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“We will continue to accomplish the unbelievable”

December 23, 2010 - Posted by Maurice Belanger

DREAM Press Conference


The following guest blog post is from Julieta Garibay, a young DREAM activist who was in Washington, along with hundreds of her fellow activists, in the days before the votes in the House and the Senate on the DREAM Act.  Julieta, who holds a Masters in Nursing from The University of Texas at Austin, gives her impressions of the DREAM votes in Congress, and reflects on how far the undocumented Dreamers have come in the years leading up to this moment.


This December was unforgettable; our historic victory in the House of Representatives was an experience of a lifetime. As I held hands with veteran Dream leaders and new ones, we cried for joy when Speaker Pelosi said 216 votes in favor. 


However, the vote in the Senate for the DREAM Act was only a reaffirmation that Dreamers and families alike must continue to fight for our liberty and justice. As I sat in the Senate gallery, I remembered that, six years ago, the concept of sharing my story as an undocumented immigrant in public was not only foreign, but also incredibly terrifying. We did not have “education-not-deportation” campaigns, the resources or networks we now have. Although I was fearful of deportation, I refused to be silent anymore. I decided to tell the world that I was undocumented, others needed to know that I existed. Today, Dreamers have liberated themselves and say “undocumented and unafraid” in meetings, with friends, in the media. They too have refused to live in the shadows.


For the past years and even decades, many of us have yearned to be accepted and recognized as part of this country—to no longer be rejected or denied.  I clearly remember years ago, as I read some “official governmental research article” and I saw the words “illegal alien,” I asked my friend, “are they referring to us?” and she said “yes.”  It saddened me to know that not only did fear-mongering individuals referred to me as an illegal alien, but that even professionally-written documents had such concept for me.  This past week, we have won that battle of labeling; major media outlets referred to us as “undocumented students.”  To me, those few words made me realize that one more battle on behalf of Dreamers was won. 


We have taken the concept of liberating ourselves to a whole new level. Never in the history of DREAM advocacy had we filled a Senate building as we said the pledge of allegiance, nor had the military Dreamers been able to openly show their love, devotion, and their immense desire to serve this country.  Congress members and staffers alike knew that the Dreamers were there.  They heard our stories, some prayed with us as we prayed in their offices.  Our presence was acknowledged.  We were no longer in the shadows, and for that we won!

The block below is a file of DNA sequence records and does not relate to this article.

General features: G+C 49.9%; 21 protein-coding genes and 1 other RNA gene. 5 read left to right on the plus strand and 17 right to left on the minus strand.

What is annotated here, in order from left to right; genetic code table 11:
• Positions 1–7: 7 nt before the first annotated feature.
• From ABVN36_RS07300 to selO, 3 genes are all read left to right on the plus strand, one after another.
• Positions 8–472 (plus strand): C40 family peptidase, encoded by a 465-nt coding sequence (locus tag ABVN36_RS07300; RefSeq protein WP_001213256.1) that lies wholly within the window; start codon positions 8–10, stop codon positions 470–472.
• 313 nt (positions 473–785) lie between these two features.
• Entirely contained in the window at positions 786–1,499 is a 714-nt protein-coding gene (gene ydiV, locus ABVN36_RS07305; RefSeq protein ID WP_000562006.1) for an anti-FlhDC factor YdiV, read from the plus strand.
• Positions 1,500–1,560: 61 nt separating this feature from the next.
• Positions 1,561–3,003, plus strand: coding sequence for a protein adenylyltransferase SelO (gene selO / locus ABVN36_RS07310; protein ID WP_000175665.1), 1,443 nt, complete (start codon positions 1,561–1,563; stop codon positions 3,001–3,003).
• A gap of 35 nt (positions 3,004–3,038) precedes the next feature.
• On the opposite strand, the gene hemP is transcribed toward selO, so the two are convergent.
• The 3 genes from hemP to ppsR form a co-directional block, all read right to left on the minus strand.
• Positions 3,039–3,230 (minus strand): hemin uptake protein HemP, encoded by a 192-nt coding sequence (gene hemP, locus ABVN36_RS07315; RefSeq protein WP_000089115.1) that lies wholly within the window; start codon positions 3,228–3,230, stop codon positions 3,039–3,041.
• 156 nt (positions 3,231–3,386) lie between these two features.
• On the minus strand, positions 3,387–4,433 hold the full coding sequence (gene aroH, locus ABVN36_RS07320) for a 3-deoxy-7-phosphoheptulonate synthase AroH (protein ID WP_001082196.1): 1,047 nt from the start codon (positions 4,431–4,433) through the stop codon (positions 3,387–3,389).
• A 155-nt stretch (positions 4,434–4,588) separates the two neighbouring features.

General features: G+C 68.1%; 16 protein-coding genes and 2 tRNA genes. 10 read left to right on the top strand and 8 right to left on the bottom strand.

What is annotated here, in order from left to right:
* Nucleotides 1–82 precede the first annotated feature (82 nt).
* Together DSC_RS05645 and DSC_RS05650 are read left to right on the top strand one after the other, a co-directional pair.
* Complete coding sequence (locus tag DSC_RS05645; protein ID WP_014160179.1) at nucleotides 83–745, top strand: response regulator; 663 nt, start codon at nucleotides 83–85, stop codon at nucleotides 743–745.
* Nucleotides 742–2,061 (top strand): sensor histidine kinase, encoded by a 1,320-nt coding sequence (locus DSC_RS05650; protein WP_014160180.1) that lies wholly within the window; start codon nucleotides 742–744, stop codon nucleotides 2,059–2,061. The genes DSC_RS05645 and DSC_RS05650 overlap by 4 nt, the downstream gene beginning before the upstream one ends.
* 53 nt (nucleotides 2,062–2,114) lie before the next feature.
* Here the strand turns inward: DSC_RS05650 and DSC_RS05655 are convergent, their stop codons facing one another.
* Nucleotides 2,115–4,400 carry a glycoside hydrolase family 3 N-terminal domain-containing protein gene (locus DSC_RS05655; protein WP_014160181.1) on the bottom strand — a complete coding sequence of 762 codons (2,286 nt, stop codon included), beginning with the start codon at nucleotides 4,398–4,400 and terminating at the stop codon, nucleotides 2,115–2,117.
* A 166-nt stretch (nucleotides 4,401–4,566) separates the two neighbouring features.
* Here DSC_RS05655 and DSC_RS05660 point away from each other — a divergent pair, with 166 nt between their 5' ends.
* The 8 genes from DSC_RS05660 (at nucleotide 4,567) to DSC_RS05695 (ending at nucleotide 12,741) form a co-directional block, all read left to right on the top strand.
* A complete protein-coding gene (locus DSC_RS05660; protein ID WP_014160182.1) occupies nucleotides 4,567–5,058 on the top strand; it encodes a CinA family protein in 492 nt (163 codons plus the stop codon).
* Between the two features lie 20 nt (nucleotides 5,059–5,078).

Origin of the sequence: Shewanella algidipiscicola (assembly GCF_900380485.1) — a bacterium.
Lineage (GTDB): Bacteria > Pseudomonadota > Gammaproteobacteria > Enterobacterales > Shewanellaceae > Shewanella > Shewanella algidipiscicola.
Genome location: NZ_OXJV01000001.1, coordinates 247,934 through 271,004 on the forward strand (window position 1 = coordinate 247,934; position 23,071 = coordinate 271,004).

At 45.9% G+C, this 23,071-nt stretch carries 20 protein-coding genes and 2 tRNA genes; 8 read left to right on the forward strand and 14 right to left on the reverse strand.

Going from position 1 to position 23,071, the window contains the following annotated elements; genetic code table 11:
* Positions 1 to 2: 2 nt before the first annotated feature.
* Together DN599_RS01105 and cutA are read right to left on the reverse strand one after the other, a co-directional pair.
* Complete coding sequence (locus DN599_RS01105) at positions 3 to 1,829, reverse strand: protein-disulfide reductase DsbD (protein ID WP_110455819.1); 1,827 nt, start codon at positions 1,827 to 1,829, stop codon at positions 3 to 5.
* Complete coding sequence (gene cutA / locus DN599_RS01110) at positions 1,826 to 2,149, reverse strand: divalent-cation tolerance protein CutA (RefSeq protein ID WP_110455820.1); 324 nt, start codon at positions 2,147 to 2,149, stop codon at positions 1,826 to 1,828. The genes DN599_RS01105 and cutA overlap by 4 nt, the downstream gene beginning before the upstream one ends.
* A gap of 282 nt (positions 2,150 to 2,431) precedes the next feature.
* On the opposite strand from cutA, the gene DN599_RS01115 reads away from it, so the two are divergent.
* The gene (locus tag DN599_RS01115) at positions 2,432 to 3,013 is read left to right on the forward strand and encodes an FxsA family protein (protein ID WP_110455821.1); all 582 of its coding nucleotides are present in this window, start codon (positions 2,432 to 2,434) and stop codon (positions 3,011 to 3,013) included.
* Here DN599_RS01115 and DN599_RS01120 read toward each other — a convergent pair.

As we said the pledge of allegiance right after the vote, you could hear and feel that we Dreamers felt it from the bottom of our hearts.  It was no longer words; it was our conviction that we are Americans.  As I stood amongst my fellow Dreamers, I too recited the pledge loud and clear.  I am part of this nation and I do believe we will have “liberty and justice for all.” As we huddled outside the gallery with hundreds of Dreamers, disappointed and crushed, we once again made our presence evident.  We held our ground outside the Senate gallery as we held each other.  We cried and prayed.  Not even the security could move us.  As Dreamers continued to arrive and join the huddle by the hundreds, I knew that our fight would not stop.  We are together in this fight, and we will make sure that our dreams and determination will not be stopped by the vote of a few congress members.


Although I no longer am qualified for the DREAM Act because of the age cap, I decided to fight for the win that Dreamers dearly need.  In my attempt to do anything in my power to help it pass, I decided to give Sen. Hutchison my bachelor and master degree as well as my RN license.  I needed to show her that my most prized possessions were in her hands.  She needed to know that she could make the difference between me having some pretty frames on my wall and being able to truly fulfill my professional career.  Sadly, she looked straight in my eyes and said, “I will vote No … until next year.”  I can only say that neither Texas Dreamers nor I will ever forget. 


I cannot continue to be living in fear; I cannot let my profession and education go to waste.  I will no longer tolerate injustice. We have dared to dream and we will not give up.  We have come too far and have overcome many obstacles and I can assure you that we will continue to accomplish the unbelievable.  We will reach high mountains.


A 30-year old dreamer

Julieta Garibay


Image: Maurice Belanger

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